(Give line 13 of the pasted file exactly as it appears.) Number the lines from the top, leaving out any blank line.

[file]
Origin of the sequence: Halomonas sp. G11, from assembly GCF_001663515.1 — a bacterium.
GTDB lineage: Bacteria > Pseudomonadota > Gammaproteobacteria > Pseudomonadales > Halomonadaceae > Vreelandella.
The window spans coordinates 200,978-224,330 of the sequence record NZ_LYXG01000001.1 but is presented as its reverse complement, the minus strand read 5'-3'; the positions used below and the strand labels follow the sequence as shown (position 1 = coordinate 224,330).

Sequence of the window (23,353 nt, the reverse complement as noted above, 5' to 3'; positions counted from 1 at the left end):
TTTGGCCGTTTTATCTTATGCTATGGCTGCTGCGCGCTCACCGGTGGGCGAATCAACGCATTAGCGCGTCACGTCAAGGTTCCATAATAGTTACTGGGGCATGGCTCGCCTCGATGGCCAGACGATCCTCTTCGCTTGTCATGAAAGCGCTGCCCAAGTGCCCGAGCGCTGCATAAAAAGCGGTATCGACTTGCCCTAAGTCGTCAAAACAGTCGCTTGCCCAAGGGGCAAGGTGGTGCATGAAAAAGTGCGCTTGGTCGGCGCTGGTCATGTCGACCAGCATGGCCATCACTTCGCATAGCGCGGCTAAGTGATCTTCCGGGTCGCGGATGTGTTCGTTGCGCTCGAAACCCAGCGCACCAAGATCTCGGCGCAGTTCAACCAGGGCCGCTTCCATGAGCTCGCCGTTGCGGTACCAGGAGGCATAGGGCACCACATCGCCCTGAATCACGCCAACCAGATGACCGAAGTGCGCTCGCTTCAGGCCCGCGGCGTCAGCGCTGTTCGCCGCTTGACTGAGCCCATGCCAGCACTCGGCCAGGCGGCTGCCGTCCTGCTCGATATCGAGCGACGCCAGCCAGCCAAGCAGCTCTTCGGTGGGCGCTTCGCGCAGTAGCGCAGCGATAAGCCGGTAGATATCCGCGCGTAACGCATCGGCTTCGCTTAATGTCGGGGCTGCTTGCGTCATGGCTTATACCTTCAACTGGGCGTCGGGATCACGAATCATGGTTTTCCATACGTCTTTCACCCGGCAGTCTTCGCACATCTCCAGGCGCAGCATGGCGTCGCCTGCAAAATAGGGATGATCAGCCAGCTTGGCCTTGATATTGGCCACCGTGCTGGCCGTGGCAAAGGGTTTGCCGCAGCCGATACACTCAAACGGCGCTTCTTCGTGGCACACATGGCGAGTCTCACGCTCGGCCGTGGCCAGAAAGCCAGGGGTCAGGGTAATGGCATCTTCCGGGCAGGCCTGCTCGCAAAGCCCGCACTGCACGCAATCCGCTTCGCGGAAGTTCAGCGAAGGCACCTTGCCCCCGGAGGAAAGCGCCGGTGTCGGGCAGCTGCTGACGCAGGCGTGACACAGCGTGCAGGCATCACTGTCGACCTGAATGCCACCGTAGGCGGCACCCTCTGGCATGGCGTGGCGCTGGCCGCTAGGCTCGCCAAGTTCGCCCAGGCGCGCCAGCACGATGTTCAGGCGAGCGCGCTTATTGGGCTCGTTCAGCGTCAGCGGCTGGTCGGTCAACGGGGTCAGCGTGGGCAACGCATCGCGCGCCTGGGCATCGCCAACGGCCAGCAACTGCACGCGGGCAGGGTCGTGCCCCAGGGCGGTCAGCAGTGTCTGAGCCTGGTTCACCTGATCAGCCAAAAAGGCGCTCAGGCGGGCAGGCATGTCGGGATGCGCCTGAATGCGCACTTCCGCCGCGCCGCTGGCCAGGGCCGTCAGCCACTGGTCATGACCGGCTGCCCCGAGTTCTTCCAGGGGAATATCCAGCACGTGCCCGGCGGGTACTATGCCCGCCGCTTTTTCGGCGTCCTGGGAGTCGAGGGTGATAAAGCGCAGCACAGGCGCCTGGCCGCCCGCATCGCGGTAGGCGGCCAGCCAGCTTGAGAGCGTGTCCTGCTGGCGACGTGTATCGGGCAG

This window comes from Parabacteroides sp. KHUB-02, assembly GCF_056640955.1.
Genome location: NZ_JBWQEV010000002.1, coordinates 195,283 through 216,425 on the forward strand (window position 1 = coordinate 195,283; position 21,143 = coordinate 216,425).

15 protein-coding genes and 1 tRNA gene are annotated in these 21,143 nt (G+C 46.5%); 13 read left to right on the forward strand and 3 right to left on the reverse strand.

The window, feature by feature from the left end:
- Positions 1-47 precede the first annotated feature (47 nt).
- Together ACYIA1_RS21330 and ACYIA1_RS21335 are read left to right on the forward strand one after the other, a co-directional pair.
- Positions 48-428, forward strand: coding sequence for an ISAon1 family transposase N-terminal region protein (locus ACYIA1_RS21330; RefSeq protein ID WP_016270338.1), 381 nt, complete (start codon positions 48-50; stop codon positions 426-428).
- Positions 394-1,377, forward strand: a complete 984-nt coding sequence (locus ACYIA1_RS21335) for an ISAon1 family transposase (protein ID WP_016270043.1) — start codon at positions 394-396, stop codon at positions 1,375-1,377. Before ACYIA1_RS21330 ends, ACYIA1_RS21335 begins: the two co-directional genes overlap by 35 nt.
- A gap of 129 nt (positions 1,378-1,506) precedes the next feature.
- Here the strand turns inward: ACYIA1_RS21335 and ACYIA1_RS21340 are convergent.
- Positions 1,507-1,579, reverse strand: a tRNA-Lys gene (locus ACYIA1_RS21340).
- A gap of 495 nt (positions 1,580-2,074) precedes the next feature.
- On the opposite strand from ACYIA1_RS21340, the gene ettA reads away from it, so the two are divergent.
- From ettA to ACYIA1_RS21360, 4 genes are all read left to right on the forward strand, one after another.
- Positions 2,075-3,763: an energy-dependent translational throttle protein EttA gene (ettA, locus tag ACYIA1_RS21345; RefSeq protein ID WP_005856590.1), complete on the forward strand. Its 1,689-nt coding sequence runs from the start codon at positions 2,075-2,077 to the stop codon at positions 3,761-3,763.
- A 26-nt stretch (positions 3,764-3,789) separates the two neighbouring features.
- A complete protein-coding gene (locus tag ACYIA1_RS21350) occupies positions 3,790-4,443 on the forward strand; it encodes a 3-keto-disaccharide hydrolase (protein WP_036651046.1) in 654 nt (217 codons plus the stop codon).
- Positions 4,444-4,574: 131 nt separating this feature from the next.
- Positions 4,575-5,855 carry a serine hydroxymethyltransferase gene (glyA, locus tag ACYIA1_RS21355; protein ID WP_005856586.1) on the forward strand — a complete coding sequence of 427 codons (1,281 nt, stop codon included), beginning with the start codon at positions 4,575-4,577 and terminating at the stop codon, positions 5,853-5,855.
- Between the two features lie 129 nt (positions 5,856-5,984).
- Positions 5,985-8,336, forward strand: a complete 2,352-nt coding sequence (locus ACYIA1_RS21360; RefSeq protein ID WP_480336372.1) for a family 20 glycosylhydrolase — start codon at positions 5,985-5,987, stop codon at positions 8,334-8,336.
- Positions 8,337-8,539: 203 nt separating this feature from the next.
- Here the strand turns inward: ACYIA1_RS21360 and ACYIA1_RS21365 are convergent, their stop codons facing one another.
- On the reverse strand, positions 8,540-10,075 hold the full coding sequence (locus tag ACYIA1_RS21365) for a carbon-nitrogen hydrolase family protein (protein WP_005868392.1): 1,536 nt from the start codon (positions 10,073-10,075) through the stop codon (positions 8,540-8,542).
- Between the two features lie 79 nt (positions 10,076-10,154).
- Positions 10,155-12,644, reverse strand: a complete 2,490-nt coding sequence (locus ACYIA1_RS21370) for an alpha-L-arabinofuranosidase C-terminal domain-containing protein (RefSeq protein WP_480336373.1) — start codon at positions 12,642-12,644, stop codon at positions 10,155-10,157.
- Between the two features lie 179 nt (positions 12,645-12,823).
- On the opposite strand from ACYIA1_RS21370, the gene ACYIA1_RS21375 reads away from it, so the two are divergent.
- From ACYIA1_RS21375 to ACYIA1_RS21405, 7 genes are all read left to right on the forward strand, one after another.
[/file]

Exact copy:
- Positions 394-1,377, forward strand: a complete 984-nt coding sequence (locus ACYIA1_RS21335) for an ISAon1 family transposase (protein ID WP_016270043.1) — start codon at positions 394-396, stop codon at positions 1,375-1,377. Before ACYIA1_RS21330 ends, ACYIA1_RS21335 begins: the two co-directional genes overlap by 35 nt.